Thursday, November 10, 2011

Just Let the Kids Play!

You've seen them, the hovering parents. They are at the playground, walking their child from the slide to the swing to the monkey bars; prompting, directing, and managing their young one through each activity. They are at school, the parent who wants their child's day scripted, for prior review and input followed by post day evaluation. They are in backyards across our community, taking over their child's fort-building project to do it more effectively and efficiently. The child who had started to build their backyard fort with a vision in mind is resigned to sitting off to the side, watching their parent build the fort, now complete with a watch tower, kitchenette, and sleeping quarters. When the fort is finished, the parent beams and says to their child, "Look at what you built!" The child forces a smile.

I've too often been this parent, trying to control and direct my child's play in order to maximize their childhood experience. I want them to learn, grow, and develop through not allowing them to miss a single, rich opportunity offered by various clubs, programs, sports, and structured quality time with their parents. Unfortunately, instead of fanning the flames of creativity and learning, this approach smothers independence and development.

Free play time is in steep decline throughout our society and the consequences may be more dire than people think. "Since about 1955... Children’s free play has been continually declining, at least partly because adults have exerted ever-increasing control over children's activities," says the author Peter Gray, Ph.D., Professor of Psychology (emeritus) at Boston College (Entin, Esther, “All Work and No Play: Why Your Kids Are More Anxious, Depressed," The, Oct 2011). Free play is described as play that is self-direct and initiated by the child rather than prompted by an adult or through an organized activity. Gray further contends that hovering parents are a significant barrier to free play. "It is hard to find groups of children outdoors at all, and, if you do find them, they are likely [in a structured activity]." He references a 1997 study that showed 6-8 years olds spent 18% more time at school, 145% more time doing school work, and 168% more time shopping with parents when compared to the same group sixteen years earlier. The result is less free time. Further reducing free time, many schools and child care programs have cut recess or free play time to make room for more [structured] programming.

Dr. Gray states 5 main benefits of free play for children, all supporting their developing mental health.

1. Play gives children a chance to find and develop a connection to their own self-identified and self-guided interests.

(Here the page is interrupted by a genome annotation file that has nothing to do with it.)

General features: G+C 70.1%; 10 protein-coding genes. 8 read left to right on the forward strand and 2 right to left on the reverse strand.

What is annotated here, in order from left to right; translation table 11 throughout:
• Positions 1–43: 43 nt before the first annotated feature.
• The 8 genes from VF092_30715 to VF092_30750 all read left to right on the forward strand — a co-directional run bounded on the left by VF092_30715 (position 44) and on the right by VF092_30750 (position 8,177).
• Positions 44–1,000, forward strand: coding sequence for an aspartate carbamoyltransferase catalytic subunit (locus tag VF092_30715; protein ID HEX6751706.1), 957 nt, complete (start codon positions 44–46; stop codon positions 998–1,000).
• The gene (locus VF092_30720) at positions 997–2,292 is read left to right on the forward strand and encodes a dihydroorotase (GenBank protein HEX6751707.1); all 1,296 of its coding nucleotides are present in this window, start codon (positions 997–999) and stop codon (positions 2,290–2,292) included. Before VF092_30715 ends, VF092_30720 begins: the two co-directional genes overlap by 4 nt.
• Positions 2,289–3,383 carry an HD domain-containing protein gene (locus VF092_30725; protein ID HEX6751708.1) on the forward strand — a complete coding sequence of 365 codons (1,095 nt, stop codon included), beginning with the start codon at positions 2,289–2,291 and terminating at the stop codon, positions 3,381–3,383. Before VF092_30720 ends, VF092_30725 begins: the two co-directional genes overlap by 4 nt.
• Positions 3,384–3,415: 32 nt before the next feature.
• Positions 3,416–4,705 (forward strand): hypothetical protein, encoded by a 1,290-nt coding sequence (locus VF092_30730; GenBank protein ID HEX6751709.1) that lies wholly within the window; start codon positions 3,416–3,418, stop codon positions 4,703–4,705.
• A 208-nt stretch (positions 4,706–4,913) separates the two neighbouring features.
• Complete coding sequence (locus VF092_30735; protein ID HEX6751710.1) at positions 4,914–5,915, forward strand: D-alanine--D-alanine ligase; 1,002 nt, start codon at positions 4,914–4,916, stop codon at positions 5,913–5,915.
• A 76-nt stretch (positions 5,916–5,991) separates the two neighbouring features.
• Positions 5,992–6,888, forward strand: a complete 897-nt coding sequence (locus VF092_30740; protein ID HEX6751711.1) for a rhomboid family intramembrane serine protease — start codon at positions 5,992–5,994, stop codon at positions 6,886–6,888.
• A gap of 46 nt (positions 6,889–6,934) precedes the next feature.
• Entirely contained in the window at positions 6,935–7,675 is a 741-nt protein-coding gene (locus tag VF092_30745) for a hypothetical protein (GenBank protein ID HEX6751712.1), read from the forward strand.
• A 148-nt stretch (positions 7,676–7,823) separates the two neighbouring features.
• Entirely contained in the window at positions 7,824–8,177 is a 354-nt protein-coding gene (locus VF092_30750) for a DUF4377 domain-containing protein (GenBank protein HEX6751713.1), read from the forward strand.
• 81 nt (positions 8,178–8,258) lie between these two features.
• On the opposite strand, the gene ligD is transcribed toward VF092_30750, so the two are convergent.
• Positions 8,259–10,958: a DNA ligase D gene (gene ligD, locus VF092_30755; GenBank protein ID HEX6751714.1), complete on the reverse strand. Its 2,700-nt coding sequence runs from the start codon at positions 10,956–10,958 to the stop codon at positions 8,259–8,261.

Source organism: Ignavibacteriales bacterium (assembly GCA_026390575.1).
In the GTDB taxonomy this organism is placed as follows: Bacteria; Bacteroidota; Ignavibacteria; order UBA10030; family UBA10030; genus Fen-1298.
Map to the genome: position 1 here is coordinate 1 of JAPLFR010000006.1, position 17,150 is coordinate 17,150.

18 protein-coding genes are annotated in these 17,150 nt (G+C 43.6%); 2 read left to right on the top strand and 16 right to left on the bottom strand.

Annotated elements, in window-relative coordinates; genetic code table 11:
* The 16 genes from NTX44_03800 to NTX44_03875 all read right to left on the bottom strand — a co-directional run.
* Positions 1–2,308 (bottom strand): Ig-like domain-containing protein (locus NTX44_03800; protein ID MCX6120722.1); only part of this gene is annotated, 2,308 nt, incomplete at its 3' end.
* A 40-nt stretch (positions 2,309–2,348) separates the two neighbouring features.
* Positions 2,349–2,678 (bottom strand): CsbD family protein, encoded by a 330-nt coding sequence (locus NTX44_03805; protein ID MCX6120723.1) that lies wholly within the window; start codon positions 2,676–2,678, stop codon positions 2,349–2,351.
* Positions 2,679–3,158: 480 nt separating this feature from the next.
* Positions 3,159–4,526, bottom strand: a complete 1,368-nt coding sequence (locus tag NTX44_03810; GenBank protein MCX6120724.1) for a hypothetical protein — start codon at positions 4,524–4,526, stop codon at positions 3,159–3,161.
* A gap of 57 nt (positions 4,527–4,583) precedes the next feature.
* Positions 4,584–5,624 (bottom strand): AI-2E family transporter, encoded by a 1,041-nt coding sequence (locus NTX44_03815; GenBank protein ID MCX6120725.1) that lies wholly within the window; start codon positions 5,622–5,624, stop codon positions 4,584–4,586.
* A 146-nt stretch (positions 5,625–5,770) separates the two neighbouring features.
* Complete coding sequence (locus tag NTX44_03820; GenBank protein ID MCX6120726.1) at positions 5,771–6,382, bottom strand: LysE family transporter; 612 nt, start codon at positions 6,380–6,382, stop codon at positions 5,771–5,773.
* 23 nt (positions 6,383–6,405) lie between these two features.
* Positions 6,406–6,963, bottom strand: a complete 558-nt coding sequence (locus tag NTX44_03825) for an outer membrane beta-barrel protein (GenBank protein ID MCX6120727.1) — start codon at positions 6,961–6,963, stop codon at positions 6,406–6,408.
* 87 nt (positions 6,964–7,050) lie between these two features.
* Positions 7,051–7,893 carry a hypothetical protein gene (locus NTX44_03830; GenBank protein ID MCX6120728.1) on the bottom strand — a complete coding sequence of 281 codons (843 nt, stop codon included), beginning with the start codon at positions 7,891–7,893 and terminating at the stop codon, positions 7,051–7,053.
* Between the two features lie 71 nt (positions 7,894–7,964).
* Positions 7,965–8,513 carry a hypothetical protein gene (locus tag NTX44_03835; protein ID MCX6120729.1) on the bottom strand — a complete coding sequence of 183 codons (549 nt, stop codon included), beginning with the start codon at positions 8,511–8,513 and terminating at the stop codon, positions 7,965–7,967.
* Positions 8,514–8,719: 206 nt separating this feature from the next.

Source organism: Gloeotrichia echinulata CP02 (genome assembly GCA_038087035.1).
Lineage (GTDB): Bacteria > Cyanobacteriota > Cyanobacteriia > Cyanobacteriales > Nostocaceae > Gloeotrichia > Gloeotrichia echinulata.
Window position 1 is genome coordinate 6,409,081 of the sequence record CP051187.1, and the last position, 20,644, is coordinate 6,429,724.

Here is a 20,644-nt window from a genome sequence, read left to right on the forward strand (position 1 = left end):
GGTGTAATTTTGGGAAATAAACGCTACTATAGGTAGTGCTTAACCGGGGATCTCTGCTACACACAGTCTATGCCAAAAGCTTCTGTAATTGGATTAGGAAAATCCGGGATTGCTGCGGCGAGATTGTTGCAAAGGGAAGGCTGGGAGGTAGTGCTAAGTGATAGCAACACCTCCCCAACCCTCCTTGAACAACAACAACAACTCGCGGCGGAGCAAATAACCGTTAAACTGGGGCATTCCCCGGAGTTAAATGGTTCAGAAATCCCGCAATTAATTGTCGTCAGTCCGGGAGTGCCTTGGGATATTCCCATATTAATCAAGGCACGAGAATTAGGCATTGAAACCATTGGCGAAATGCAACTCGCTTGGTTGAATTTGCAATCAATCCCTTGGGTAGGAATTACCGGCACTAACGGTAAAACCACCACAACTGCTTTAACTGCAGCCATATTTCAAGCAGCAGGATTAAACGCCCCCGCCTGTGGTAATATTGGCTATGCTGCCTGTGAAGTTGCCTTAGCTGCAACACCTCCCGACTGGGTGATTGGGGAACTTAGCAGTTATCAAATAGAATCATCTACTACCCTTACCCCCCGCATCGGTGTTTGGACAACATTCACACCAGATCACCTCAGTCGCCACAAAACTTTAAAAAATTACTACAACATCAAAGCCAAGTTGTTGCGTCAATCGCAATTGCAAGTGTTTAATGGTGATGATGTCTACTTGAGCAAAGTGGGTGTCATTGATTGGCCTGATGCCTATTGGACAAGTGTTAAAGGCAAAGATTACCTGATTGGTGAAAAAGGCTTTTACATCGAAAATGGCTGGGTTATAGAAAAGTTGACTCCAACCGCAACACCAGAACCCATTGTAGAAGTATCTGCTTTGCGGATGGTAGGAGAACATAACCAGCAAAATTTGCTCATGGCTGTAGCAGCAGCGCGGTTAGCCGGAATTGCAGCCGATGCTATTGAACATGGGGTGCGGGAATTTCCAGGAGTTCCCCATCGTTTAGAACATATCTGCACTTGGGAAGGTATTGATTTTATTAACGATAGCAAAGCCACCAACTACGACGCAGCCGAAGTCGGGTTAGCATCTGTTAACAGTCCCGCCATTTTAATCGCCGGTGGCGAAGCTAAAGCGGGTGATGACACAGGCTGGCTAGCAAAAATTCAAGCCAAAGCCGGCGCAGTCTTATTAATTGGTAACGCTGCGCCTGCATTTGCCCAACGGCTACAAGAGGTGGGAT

2. It is through play that children first learn how to make decisions, solve problems, exert self control, and follow rules.
3. Children learn to handle their emotions, including anger and fear, during play.
4. Play helps children make friends and learn to get along with each other as equals.
5. Most importantly, play is a source of happiness.

Dr. Gray draws a parallel between the loss of free, unstructured play to the significant increase of anxiety and depression among children in the past 60 years. Studies have documents this trend and, in addition, they've shown suicide rates among youth increasing at an alarming rate during the same period. Gray contends that as a society, we should look closely at free play, the core value it has in the emotional and mental health of children, and mitigate the factors that have almost eliminated it from the lives of children today.

My wife is such a blessing to me in this area. She's made me realize that cereal crumbs on the couch, little faces smudged with jelly, and muddy jeans are not only bearable, but things for which we must be thankful. She often reins me in when I want to direct our children's play as well. "Just let them do it their way," She says, "its ok." According to Dr. Gray, it's not just "ok," but rather imperative.

Entin concludes, "The competing needs for childcare, academic and athletic success, and children's safety are compelling. But perhaps parents can begin to identify small changes -- such as openings in the schedule, backing off from quite so many supervised activities, and possibly less hovering on the playground that would start the pendulum returning to the direction of free, imaginative, kid-directed play."

I received a text from my wife today that read, "Don't be annoyed when you get home... house a mess... doing a project w/ the boys, but will be fun." My panic set in as I wondered what this might mean. When I arrived home, the kid's bathroom was awash in brightly colored paint. There were handprints, letters drawn from little fingers, stick-figures, and creative art from the young minds of a 4 and 6 year old. The floor was speckled with drippings of paint. Shirts were smeared with paint erased. What couldn't be erased were the smiles on the faces of our boys as they proudly displayed their handiwork. Their mom had given them a clean slate and freedom to paint their bathroom. And the mess that ensued was beautiful.